I have made it my goal this year to read aloud a different book from each genre category. We read James and the Giant Peach for fantasy-my favorite book for fourth graders, by far.  We just finished reading Shiloh for realistic fiction, and now I would like to read a science fiction book.  Let me preface this by saying I am NOT a science fiction fan.  I recently learned to enjoy Sci-Fi after reading The Hunger Games trilogy and the book Divergent by Veronica Roth.  If you haven't read the latter, it is a must read!  It is the first book in a trilogy, but the other two books have not been released yet.  It is very much along the lines of The Hunger Games-set in future Chicago, where the city is divided into factions based upon their virtues-the honest, the selfless, the brave, the peaceful, and the intelligent.  Of course, there is an unexpected love story involved, which is probably why it drew me in!  Obviously, neither of these books are appropriate for my fourth graders as a read aloud.  This is where I need your help!  I need a good science fiction read aloud.  Preferably, something both genders will enjoy.  A Wrinkle in Time is out because I think it is above my students' heads, and I honestly do not enjoy the book.  

So...what good science fiction books do y'all got for me?

Thursday, November 24, 2011

Happy Thanksgiving!

I know people have been posting their thankful lists with a linky party this week, but I have been so far behind reading blogs that I don't even know who is hosting.  So here is my independent thankful list on this Thanksgiving holiday.  

I am thankful for...

1.  My awesome 2 year old son.  He is the cutest, sweetest little boy I have ever met.  And I'm not just sayin' that cause I'm his mama!  Every single day he amazes me at how smart and funny he really is.  

2.  My hubby of 6 1/2 years.  Even though he travels a lot and I give him a hard time about it, he is able to provide our family with so many wonderful things.  (Like our FREE flight to Sarasota last week for my sister's wedding!)  In addition, he and I have been together for so long (10 years!) that we are truly a team and he is my best friend.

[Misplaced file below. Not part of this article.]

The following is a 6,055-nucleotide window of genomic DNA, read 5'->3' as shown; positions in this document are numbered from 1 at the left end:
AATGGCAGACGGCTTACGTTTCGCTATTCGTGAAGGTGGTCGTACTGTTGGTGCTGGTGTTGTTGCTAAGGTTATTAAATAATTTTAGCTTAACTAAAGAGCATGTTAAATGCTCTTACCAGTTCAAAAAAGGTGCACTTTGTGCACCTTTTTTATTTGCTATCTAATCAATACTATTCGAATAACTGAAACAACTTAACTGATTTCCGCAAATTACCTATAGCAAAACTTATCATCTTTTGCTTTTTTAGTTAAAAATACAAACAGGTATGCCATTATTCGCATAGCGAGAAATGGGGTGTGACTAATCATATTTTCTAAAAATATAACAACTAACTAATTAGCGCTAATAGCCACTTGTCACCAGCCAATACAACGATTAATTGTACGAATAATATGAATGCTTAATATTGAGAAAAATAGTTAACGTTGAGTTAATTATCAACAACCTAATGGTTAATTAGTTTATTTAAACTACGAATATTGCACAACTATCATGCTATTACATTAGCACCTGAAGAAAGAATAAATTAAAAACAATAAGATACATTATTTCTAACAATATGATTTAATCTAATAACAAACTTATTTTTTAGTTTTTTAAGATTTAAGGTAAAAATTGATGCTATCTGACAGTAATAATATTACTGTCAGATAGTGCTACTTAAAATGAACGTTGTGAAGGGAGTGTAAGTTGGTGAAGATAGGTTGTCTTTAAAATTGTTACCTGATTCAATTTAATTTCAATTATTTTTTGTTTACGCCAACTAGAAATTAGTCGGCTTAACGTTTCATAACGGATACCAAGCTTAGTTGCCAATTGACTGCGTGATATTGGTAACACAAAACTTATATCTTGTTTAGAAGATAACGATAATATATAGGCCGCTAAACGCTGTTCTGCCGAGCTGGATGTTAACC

3.  My family, who is in Florida this year for Thanksgiving.  My mom & dad help me so much with my son and I am so thankful to them for that.  This is my first Thanksgiving away from my family-EVER!

4.  My truly awesome coworkers.  I seriously work with the best people in the world.  We all have our students in the forefront and will do whatever it takes to help them learn.  I have contemplated moving grade levels/schools many times, but the one thing that keeps me from doing so is knowing that I will never work with a staff like mine again.  

5.  My super smart students.  I have a group like none other this year.  They work hard and excel.  You should see how many books my students are reading this year!  I have a group of the sweetest girls this year that seriously make me every single day.  

My list could go on and on, but that's my top 5.  I hope that everyone has a wonderful Thanksgiving with their friends and family.  

On a side note, my Teacher's Notebook shop is running a Thanksgiving Weekend sale.  All shop items are 20% off!  

Wednesday, November 23, 2011

Thanksgiving Bingo!

I spent a lot of the day today working on a Thanksgiving Bingo game to use with my extended family tomorrow.  My husband's family goes all out for Thanksgiving and Christmas.  The family is so large in fact that the three car garage is actually transformed into a living room for the months of November & December because nobody's house is big enough to hold so many people!  There are 12 kids in the family (and one more on the way in less than a month!), 9 of which are under the age of 8.  Having so many kids in one place, you all know how important it is to have activities for them to do!  The teacher in me has taken over this year.  Prior to having kids, I didn't really care if the little ones were running all over the place-they weren't my kids after all.  Now that I have a two year old that needs to be entertained, I am taking over the activities!  Because of the time consuming task that it was, I have posted the bingo game on my Teacher's Notebook store, but I'm going to post my blank template as a freebie for all of you!  You can use the blank template by putting Thanksgiving words in random order on the card.  The file that can be purchased through Teacher's Notebook uses picture icons. I know it's too late for all of you to use in your classrooms this year, but there's always next year!  Or, if you have a large family with lots of kids like me, click over to Teacher's Notebook fast!  

Click link for freebie

P.S. Did you know you can customize your links?  How cool is that?!  

Sunday, November 20, 2011

Yes, I'm Still Alive!

What a crazy couple of months I have had!  It seems my last several posts have been me apologizing for not keeping up with the blogging, and yet here it is again.  I'm soooo sorry, and I hope many of my followers will pick right back up with me.  I haven't even had time to read blogs lately.  My google readers shows 685 unread posts!  The month of November has been crazy in and of itself.  I took some personal days a week ago because I was the maid of honor in my sister's wedding in Siesta Key, Florida.  I came back Tuesday, was out for Reading Committee Wednesday, at school Thursday, and again at Reading Committee Friday.  I have seen my students a total of 3 days in 2 weeks.  Even though December brings the hectic holiday season, I have to say I just can't wait for it because that means I will be with my students in my classroom for three full weeks!